Clues for Cervicogenic Dizziness


Dizziness attributed to the neck has historically been a sketchy diagnosis. For a long time, many ENTs and neurologists denied that it even existed because there weren’t any tests that can confirm as a diagnosis.⁣

It lead to a lot of dizzy patients getting normal inner ear/vestibular testing, and a 🤷🏻‍♂️ diagnosis defaulting to psychogenic illness.⁣

Fortunately, we have some evidence that has come from the #whiplash #concussion and neurosurgery research that has provided some clarity on when to suspect cervicogenic dizziness.⁣

Some important clues include:⁣
– History of neck or head trauma⁣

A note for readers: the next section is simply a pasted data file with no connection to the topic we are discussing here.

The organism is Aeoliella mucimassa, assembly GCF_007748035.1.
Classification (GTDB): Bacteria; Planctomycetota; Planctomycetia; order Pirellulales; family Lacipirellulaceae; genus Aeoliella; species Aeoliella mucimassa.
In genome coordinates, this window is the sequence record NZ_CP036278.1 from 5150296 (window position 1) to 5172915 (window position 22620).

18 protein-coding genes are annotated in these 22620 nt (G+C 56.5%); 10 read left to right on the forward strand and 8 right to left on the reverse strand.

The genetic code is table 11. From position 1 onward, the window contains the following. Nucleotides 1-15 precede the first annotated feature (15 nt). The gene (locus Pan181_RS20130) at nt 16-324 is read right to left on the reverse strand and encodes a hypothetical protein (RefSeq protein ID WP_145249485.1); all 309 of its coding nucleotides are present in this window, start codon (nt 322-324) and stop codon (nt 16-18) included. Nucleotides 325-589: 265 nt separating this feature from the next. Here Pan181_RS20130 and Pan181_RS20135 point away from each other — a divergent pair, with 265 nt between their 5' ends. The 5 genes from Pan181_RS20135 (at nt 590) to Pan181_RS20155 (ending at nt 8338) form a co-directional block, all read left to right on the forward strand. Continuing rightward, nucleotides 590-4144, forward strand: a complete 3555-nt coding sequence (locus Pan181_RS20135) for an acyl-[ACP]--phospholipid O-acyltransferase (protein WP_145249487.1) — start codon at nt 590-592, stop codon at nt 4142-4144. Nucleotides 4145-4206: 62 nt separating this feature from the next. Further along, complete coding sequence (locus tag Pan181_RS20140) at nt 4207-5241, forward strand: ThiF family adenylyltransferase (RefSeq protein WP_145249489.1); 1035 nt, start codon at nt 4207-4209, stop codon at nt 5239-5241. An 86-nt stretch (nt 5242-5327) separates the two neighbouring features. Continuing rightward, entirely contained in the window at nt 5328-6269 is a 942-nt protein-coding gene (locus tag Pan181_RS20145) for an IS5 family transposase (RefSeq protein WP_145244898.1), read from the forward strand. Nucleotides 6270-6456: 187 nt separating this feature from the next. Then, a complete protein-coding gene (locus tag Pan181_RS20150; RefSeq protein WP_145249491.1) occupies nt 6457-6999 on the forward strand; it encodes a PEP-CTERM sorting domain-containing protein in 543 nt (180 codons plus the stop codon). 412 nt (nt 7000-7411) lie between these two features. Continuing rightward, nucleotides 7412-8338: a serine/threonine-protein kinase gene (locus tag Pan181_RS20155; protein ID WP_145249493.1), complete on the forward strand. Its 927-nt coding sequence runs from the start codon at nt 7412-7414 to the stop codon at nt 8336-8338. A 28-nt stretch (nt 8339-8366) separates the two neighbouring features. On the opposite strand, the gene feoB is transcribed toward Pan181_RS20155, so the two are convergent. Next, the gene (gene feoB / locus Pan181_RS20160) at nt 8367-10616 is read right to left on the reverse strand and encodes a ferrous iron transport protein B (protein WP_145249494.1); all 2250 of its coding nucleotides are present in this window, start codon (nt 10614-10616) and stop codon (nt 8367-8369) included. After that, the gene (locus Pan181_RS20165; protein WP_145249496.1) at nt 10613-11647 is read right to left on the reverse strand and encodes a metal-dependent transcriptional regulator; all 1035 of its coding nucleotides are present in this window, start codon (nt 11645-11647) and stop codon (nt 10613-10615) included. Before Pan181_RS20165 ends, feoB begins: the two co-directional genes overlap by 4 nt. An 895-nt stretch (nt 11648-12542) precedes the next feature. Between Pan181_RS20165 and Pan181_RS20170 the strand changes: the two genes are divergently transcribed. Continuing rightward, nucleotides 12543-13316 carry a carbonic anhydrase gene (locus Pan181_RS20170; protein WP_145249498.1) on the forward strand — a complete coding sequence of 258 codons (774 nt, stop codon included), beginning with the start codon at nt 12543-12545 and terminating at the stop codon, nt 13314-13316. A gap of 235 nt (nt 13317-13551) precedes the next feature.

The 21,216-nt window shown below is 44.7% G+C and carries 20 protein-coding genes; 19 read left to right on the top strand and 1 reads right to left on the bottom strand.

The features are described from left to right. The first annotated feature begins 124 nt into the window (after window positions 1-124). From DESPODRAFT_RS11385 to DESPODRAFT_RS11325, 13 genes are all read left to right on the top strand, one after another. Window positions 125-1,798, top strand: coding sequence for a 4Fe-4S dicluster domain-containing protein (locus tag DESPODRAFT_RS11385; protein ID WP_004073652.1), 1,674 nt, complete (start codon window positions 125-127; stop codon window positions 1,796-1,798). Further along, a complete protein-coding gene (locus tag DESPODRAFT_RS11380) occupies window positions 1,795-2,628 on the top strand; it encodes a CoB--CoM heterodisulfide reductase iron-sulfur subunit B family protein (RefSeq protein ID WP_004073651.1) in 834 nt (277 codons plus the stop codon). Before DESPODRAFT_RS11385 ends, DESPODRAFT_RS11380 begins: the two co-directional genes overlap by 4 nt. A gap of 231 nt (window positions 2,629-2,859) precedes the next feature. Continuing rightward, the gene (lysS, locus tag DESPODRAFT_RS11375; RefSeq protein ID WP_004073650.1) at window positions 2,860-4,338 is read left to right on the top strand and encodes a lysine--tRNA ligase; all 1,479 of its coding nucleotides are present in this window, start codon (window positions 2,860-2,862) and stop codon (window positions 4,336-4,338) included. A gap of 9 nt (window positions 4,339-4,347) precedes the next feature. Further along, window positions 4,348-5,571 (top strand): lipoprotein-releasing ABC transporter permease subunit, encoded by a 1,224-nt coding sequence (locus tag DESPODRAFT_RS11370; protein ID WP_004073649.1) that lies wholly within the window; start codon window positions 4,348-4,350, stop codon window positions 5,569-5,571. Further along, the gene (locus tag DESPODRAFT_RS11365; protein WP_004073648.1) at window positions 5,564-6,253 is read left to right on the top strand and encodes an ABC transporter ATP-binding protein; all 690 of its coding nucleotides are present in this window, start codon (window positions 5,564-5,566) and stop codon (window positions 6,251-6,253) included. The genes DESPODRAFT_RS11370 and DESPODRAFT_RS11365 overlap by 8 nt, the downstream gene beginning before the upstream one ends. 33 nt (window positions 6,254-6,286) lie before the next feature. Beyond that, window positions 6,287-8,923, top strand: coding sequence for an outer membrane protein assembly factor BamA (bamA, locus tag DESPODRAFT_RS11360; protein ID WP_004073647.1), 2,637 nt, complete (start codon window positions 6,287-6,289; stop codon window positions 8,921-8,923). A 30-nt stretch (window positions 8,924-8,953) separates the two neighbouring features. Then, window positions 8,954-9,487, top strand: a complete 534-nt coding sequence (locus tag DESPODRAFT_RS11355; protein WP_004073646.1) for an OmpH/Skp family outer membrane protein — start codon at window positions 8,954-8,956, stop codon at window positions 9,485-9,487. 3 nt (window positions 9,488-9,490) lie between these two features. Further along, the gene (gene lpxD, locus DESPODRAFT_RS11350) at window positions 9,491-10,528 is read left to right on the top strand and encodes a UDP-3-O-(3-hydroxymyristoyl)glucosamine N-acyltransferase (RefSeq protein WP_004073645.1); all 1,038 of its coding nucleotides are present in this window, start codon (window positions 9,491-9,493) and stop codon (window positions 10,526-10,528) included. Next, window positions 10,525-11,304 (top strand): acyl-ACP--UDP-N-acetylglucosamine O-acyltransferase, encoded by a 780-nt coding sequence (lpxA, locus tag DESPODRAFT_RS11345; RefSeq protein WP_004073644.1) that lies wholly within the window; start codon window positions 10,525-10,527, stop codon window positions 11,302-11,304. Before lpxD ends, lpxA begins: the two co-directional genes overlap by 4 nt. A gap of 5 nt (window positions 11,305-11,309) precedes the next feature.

– Dizziness without vertigo/spinning that is agitated by neck movement⁣
– Degenerative changes in the upper neck⁣
– Absence of vestibular findings⁣
– History of neck or radiating arm pain⁣

In addition to those findings, I have found a few functional exams that help point towards cervical origin. ⁣

One shown here is a neck torsion balance test.⁣

Lots of clinicians test balance, but adding a challenge to a balance exam where you have a patient turn their torso, or turn their head can put stress on the neck that may worsen a sense of imbalance.⁣


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A post shared by Keystone Chiro Neuroplasticity (@keystoneneuro)

Have your clinician give this test a try, to see if the neck might be a cause of your dizziness.⁣

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